The Maine filmmaking scene is thriving. Let’s discover some of the reasons why in the first part of an ongoing series where we meet Maine’s best and brightest:


Baldwin’s first film, the Portland-set indie comedy ‘Twelve Steps Outside” (2002), can be rented locally at Videoport. His second feature, also a Portland-set indie comedy, “Up Up Down Down,” had its first test screening this past winter. He is currently submitting it to several film festivals.

Baldwin’s got several screenplays for his third feature cooking, and is working on a short horror film for this fall’s “Damnationland” horror film festival (watch this column for more details).

He has this to say about the Maine movie scene: “I’m embarking on a venture to create a production company in Portland (alongside local filmmaker David Meiklejohn) that creates quality independent films but maintains the healthy DIY attitude of the traditional Maine artist. Our goal is to act entirely in support of film as art, and to walk to work every day to do it.”



Cognata’s directorial debut, “The Putt Putt Syndrome,” shot in Winthrop (where Cognata lives), Lewiston and Manchester, stars local talent alongside Hollywood stars such as Jason London (“Dazed and Confused”) and “Scrubs” actor Robert “The Todd” Maschio. The film premieres at the Connecticut Film Festival this month, and has been submitted to the KahBang Film Festival.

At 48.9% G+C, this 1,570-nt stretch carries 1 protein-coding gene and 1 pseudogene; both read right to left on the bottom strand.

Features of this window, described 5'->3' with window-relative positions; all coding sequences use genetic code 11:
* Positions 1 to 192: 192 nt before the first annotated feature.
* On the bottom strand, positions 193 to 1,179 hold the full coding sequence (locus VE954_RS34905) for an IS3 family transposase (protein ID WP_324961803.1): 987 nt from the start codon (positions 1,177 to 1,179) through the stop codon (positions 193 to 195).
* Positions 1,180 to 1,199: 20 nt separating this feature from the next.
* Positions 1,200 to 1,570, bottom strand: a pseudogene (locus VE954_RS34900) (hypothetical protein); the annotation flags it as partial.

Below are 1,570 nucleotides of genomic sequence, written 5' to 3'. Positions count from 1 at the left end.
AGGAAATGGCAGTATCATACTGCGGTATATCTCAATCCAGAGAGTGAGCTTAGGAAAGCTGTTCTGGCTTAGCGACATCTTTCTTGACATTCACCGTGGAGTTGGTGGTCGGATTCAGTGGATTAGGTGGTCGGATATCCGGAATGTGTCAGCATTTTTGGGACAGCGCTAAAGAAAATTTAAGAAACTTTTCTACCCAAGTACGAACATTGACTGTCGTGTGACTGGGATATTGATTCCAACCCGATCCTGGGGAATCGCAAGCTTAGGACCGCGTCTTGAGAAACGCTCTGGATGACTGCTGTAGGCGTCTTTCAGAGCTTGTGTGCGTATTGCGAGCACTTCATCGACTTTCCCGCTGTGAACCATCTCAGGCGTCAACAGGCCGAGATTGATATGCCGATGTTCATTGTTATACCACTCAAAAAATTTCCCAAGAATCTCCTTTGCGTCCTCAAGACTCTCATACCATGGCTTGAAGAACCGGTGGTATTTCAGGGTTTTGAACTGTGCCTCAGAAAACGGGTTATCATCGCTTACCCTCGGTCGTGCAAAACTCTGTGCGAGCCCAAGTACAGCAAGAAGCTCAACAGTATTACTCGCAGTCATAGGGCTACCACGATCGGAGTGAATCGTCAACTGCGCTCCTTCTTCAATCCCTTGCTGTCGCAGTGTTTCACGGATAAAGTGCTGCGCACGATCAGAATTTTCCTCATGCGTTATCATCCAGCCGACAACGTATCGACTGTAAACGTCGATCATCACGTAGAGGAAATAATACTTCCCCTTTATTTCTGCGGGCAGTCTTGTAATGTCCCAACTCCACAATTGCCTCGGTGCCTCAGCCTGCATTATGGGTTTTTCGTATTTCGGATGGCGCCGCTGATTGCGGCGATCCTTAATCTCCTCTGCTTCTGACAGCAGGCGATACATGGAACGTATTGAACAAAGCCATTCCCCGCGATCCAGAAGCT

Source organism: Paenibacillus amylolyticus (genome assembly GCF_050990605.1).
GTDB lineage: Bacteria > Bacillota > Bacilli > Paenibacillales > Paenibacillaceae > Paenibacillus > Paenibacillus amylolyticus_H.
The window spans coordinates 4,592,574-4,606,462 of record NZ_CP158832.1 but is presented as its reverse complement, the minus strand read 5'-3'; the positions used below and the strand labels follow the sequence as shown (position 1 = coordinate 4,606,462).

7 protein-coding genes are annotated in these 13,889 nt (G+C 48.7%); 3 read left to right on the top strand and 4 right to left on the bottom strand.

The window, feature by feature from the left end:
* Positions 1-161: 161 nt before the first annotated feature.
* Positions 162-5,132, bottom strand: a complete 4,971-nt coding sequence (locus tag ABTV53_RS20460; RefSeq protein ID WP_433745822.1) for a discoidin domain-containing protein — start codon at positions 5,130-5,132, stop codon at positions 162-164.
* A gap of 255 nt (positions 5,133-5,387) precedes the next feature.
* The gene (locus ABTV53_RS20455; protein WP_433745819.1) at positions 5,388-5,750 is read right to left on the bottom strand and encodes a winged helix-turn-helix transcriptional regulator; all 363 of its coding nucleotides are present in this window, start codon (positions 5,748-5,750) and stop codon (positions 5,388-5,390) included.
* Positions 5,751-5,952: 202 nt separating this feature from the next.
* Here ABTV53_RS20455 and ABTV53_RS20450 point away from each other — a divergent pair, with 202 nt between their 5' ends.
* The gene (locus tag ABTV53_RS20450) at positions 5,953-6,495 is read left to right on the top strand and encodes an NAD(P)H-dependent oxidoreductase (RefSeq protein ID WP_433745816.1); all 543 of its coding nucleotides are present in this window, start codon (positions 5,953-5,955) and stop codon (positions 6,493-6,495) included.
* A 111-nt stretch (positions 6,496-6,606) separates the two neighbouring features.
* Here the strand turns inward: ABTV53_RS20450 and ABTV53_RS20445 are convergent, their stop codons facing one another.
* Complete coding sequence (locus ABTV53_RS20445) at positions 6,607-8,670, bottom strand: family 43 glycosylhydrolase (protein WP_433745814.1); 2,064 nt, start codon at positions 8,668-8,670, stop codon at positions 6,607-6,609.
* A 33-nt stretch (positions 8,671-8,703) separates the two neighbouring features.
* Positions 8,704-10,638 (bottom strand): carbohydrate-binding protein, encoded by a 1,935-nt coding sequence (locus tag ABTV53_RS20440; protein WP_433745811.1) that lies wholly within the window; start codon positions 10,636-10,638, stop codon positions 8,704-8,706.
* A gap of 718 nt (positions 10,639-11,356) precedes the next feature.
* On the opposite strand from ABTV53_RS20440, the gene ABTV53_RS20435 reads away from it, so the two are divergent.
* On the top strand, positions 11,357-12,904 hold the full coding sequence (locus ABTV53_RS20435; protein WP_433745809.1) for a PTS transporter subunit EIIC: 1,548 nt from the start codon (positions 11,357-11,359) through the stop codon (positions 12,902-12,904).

On the Maine scene: Cognata was planning to shoot in Massachusetts “because they offer a 25 percent tax incentive package,” but is glad he decided to shoot in Maine and that “the community embraced us.”


French’s first movie, the Maine-set horror film “The Wrong House,” will premiere at the Nickelodeon in Portland at 7 p.m. May 20, and will be available nationally on DVD the day after. He has another horror film planned for 2011.

On the Maine scene: “Wisdumb Productions is focused on bringing great stories to life, in any genre.”


Kaminski and Carson have been making movies since 1992, including the features “(I’m Living) A Charmed Life” (2000) and “The Barghest” (2001). They’re collaborating on the Maine-set Web series “Willard Beach,” and are working on a horror short for this fall’s “Damnationland” film fest.

On filmmaking: “Our filmmaking philosophy is to provide an alternative to mainstream, commercial entertainment. Our micro-budget films and outsider vision place us on the fringe of the Maine media community; nevertheless, we maintain an unswerving commitment to professional presentation and nobody tells us what kind of movies to make.”

Dennis Perkins is a freelance writer who lives in Portland.


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